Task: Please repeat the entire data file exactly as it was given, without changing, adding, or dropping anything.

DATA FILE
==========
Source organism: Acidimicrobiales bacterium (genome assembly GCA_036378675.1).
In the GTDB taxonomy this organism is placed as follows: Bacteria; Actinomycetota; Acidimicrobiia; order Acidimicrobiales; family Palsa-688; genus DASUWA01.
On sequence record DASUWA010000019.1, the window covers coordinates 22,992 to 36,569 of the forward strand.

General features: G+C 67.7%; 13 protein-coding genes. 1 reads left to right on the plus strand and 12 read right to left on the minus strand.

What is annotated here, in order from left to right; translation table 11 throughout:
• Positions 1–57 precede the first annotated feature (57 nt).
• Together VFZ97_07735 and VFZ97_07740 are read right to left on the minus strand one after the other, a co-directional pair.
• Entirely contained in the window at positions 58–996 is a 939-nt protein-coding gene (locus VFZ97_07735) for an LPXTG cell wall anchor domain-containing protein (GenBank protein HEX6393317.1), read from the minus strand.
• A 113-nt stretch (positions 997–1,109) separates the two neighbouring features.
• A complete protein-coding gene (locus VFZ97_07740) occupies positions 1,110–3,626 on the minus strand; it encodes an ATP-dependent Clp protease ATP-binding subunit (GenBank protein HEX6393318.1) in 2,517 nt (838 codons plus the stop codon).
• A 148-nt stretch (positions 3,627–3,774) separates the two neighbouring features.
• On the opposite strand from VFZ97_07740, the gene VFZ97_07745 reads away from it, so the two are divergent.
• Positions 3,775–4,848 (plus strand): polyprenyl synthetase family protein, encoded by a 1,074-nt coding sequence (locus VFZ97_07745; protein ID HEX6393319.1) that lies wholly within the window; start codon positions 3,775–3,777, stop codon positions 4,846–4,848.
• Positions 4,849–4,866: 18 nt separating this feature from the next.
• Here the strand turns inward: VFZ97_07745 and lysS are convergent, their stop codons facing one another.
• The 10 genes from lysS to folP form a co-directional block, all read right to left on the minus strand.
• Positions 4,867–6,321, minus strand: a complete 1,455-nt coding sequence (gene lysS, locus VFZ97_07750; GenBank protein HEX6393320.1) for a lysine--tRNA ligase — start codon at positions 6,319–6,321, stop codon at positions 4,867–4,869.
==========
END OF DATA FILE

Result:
Source organism: Acidimicrobiales bacterium (genome assembly GCA_036378675.1).
In the GTDB taxonomy this organism is placed as follows: Bacteria; Actinomycetota; Acidimicrobiia; order Acidimicrobiales; family Palsa-688; genus DASUWA01.
On sequence record DASUWA010000019.1, the window covers coordinates 22,992 to 36,569 of the forward strand.

General features: G+C 67.7%; 13 protein-coding genes. 1 reads left to right on the plus strand and 12 read right to left on the minus strand.

What is annotated here, in order from left to right; translation table 11 throughout:
• Positions 1–57 precede the first annotated feature (57 nt).
• Together VFZ97_07735 and VFZ97_07740 are read right to left on the minus strand one after the other, a co-directional pair.
• Entirely contained in the window at positions 58–996 is a 939-nt protein-coding gene (locus VFZ97_07735) for an LPXTG cell wall anchor domain-containing protein (GenBank protein HEX6393317.1), read from the minus strand.
• A 113-nt stretch (positions 997–1,109) separates the two neighbouring features.
• A complete protein-coding gene (locus VFZ97_07740) occupies positions 1,110–3,626 on the minus strand; it encodes an ATP-dependent Clp protease ATP-binding subunit (GenBank protein HEX6393318.1) in 2,517 nt (838 codons plus the stop codon).
• A 148-nt stretch (positions 3,627–3,774) separates the two neighbouring features.
• On the opposite strand from VFZ97_07740, the gene VFZ97_07745 reads away from it, so the two are divergent.
• Positions 3,775–4,848 (plus strand): polyprenyl synthetase family protein, encoded by a 1,074-nt coding sequence (locus VFZ97_07745; protein ID HEX6393319.1) that lies wholly within the window; start codon positions 3,775–3,777, stop codon positions 4,846–4,848.
• Positions 4,849–4,866: 18 nt separating this feature from the next.
• Here the strand turns inward: VFZ97_07745 and lysS are convergent, their stop codons facing one another.
• The 10 genes from lysS to folP form a co-directional block, all read right to left on the minus strand.
• Positions 4,867–6,321, minus strand: a complete 1,455-nt coding sequence (gene lysS, locus VFZ97_07750; GenBank protein HEX6393320.1) for a lysine--tRNA ligase — start codon at positions 6,319–6,321, stop codon at positions 4,867–4,869.